Shaykh Yūsof al-Baḥrānī who was a Faqih and Muhaddith ( Hadith Scholars) belong to Akhbari School of thought and authored many works on Shiʻa thought and belief.
Shaykh Yūsof al-Bahrānī known as Mohaddith Bahrani and Sahib Hada’iq was born in Mahouz, Bahrain in 1107 AH/1695.
His Life and Education
Al-Bahrani spent his childhood under his grandfather’s supervision, Shaykh Ibrahim, who was a pearl merchant; Yusuf was taught the Qur’an and handwriting by a tutor in the house. Then, his father who happened to be an anti-akhbari, assumed responsibility for educating Yusuf until his death.
His lifetime was full of accidents because of which he had to move from one city to another, nevertheless, he never abandoned scholarly efforts and never separated himself from education and research.
In his childhood, he was a witness to tribal clashes between al-Hulah and al-Awtab tribes. He immigrated to Ghatif in Saudi Arabia, after Bahrain was repeatedly invaded by the king of Oman. After the death of his father, he undertook the responsibility of the family. In Ghatif, he stayed for two years, studying under the famous anti-akhbari faqih, Shaykh Mahwazi (d. 1181/1767).
After reconciliation between the governments of Iran and Oman and emancipation of Bahrain, he returned to his hometown; there, he studied under some scholars; finally after his journey to hajj and staying in Ghatif, due to financial difficulties and domestic crisis in Bahrain he moved to Iran in 1140/1727.
In Iran, he stayed in Kerman for a short period and then moved to Shiraz; there, he was held in high esteem by Muhammad Taqi khan the governor of Shiraz and therefore al-Bahrani found good opportunity to easily engage in teaching and writing books; in Shiraz, he also participated in the lessons of Shaykh ‘Abd Allah Biladi al-Bahrani (d. 1148/1735).
Due to the chaos in Shiraz and cholera outbreak, he moved to Fasa in 1157/1744 and was respected by the governor of the city; there, he continued his research activities while working in farming to make a living.
In 1165/1752, the governor of Fasa was assassinated, the city was plundered and al-Bahrani’s books and properties were lost. He inevitably moved to Istahbanat and finally immigrated to Karbala in 1186/1772. and there, he lived until his death.
Shaykh Hassan Mahouzi
Shaykh Abdullah Biladi Bahrani
His students in Shiraz are unknown, but some of his students in Karbala are as following:
- Mulla Mahdi Naraqi, the author of Jami’ al-sa’adat
- ‘Allama Bahr al-‘Ulum
- Abu ‘Ali Ha’iri, the author of Muntaha al-maqal
- Mirza Mahdi Khurasani
- Mirza Mahdi Shahristani
- Mirza-i Qummi, the author of Qawanin al-Usul
Al-Bahrani also has authorized some people to narrate hadiths, such as:
- Sayyid ‘Abd Allah Bahrani
- Muhammad Mahdi Futuni
- Shaykh Sulayman b. Maʻtuq al-ʻAmili
- Shaykh Khalaf b. ‘Abd ‘Ali
The number of al-Bahrani’s scholarly works, including books, treatises and questions-answers, reaches to 50. These works mainly deal with hadith, theology and fiqh. According to his own report, some of his works were lost during the invasion and plunder of Fasa.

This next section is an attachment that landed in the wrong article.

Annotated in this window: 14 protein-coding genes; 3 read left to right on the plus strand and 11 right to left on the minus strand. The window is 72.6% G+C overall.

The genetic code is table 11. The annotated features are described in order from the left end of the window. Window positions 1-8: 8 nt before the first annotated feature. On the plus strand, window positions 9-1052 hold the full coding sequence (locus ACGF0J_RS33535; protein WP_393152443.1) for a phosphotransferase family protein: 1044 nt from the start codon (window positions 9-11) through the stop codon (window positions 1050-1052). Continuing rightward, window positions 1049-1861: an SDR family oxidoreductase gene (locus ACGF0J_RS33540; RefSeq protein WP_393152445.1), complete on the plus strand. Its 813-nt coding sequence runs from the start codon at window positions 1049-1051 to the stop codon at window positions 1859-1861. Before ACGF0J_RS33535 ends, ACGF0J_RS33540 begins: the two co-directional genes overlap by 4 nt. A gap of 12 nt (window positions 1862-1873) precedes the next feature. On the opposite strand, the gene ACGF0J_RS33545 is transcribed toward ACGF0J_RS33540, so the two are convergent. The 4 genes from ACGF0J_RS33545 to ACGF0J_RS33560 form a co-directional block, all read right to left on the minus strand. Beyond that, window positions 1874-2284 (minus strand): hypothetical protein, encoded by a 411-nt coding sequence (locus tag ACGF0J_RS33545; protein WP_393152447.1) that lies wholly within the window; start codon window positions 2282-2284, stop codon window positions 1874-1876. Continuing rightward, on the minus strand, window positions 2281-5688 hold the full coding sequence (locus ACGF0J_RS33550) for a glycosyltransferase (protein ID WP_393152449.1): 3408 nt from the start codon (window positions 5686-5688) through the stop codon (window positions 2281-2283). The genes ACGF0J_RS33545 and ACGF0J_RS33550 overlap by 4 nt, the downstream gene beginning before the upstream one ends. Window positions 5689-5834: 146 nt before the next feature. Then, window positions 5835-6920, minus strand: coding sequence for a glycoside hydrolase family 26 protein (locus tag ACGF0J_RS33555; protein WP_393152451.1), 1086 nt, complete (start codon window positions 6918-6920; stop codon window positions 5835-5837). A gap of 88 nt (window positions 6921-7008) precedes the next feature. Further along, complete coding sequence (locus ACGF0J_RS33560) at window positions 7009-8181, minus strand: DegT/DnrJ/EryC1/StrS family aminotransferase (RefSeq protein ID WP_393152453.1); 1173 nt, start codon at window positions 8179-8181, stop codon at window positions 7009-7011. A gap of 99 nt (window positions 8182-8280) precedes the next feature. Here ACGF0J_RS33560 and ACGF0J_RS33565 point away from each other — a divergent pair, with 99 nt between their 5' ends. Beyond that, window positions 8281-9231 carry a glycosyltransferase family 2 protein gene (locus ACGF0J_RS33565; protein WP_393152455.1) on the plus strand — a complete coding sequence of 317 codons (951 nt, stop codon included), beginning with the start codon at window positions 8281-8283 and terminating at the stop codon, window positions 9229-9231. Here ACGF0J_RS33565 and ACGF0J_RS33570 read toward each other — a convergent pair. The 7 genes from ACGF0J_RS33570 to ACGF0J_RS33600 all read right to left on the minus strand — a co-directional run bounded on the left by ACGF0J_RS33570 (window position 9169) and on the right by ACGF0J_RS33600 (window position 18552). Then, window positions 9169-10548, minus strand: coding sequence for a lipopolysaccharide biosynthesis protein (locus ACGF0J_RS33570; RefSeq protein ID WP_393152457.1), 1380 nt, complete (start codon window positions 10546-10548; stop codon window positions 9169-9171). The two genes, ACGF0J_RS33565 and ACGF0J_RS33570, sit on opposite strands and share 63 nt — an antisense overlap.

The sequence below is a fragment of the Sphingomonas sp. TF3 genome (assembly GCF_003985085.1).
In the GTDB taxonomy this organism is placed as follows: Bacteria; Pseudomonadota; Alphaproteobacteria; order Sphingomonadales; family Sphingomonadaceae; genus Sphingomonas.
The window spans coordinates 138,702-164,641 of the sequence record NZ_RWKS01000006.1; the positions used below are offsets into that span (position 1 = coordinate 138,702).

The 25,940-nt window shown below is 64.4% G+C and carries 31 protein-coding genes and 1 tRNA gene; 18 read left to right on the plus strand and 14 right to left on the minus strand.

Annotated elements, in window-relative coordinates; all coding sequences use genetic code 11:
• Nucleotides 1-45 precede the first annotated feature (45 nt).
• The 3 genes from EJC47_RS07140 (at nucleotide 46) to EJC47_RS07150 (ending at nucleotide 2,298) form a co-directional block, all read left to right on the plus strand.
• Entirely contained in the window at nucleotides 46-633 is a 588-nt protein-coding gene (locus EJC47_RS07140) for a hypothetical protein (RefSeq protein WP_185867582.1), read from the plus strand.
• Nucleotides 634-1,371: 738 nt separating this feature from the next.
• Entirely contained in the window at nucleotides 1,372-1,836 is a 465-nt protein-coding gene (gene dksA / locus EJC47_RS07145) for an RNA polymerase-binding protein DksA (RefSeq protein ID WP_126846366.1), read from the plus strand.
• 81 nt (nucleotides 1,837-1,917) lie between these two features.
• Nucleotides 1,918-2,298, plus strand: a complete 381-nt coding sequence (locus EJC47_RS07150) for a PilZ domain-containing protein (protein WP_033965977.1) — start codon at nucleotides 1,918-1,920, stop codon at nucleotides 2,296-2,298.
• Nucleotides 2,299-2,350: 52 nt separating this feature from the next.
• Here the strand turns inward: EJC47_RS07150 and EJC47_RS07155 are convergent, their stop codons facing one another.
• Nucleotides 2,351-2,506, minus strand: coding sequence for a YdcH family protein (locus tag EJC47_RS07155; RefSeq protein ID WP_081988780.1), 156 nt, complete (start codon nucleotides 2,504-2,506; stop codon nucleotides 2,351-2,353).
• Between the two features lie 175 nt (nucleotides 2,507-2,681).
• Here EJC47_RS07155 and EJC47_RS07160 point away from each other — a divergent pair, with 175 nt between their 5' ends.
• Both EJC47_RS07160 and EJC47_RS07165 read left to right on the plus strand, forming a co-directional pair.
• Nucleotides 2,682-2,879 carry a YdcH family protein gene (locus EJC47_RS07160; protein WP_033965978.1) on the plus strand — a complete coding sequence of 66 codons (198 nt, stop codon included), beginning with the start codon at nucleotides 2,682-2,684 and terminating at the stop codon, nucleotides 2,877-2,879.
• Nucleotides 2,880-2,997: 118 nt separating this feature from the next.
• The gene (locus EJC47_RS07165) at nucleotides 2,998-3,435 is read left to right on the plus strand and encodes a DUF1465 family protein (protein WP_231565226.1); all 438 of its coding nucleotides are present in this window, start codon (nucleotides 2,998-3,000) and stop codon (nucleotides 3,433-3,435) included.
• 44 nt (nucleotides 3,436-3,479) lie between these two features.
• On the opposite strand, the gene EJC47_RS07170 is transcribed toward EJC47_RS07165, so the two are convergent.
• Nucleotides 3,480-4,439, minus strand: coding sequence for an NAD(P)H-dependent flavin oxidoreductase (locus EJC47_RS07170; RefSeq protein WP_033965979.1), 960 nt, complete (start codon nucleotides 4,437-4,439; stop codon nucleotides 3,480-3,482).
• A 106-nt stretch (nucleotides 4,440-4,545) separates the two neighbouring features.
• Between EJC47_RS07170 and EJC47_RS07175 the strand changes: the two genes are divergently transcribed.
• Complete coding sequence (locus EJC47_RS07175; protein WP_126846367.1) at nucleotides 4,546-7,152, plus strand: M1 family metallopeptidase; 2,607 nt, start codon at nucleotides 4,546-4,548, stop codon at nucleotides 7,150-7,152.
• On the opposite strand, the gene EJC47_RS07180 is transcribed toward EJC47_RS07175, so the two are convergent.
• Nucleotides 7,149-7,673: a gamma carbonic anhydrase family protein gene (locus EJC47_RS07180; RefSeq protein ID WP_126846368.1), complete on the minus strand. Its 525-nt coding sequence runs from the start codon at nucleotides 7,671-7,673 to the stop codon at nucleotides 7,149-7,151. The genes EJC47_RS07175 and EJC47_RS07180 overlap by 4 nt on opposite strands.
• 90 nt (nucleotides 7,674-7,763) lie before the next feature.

The following are some of his works:
- Al-Hada’iq al-nadirah; a collection about Demonstrative fiqh
- Al-Durar al-najafiyyah min al-multaqatat al-yusufiyyah; about bases and rules of jurisprudential inference according to hadiths
- Lu’lu’at al-Bahrayn; which is one of the reliable sources of rijal
- Al-Sawarim al-qasimah li-zuhur al-jami’in bayn wuld Fatimah
- Jalis al-hadir wa anis al-musafir or Kashkul; this book contains various topics and he wrote it for his son
- Al-Khutab; a collection of his sermons in Shiraz
- Al-Arba’un hadith fi fada’il Amir al-Mu’minin (a)
- Gloss on Man la yahduruh al-faqih
- Al-Nafahat al-malakutiyyah; a treatise against Sufism.
A Modorate Akhbari
Al-Bahrani was one of the most prominent scholars and defenders of Akhbari fiqhi school of thought and the last most important figure of this school. He had many debates with Wahid al-Bihbahani, his contemporary anti-akhbari scholar. These debates are said to have a great influence on changing his ideas and the decline of Akhbari school of thought and the growth of Usuli school.
In al-Bahrani’s view, some late Shi’a scholars were Usulis and they were using Ijtihad in their verdicts, while some other scholars adopted Akhbari school, nevertheless, none of these two groups vilified the other; moreover, we find some famous Usuli scholars who shared same common verdicts with Akhbaris, such as al-Shaykh al-Mufid and al-Shaykh al-Tusi; and on the other side, there were some hadith scholars like al-Shaykh al-Saduq who shared same ideas with Usuli scholars.
In Karbala, al-Bahrani had a friendly relationship with Wahid al-Bihbahani which shows his moderate personality. It is also possible that he distanced himself from Akhbarism and tried to weaken its dominance in Karbala. This possibility, takes confirmation from al-Bihbahani’s remarks in praise of him, and the fact that he led funeral prayer over al-Bahrani’s body, and above all despite the fall of population in the Karbala, many scholars were in attendance at his funeral ceremony. Nevertheless, there is no explicit report from his students and contemporary scholars of his separation from Akhbari school.
He died in Karbala at the age 79 in the month of Rabi’ I of 1186 AH/1772. Based on his will, Wahid al-Bihbahani prayed over his body and was buried in the shrine of Imam al-Husayn (a).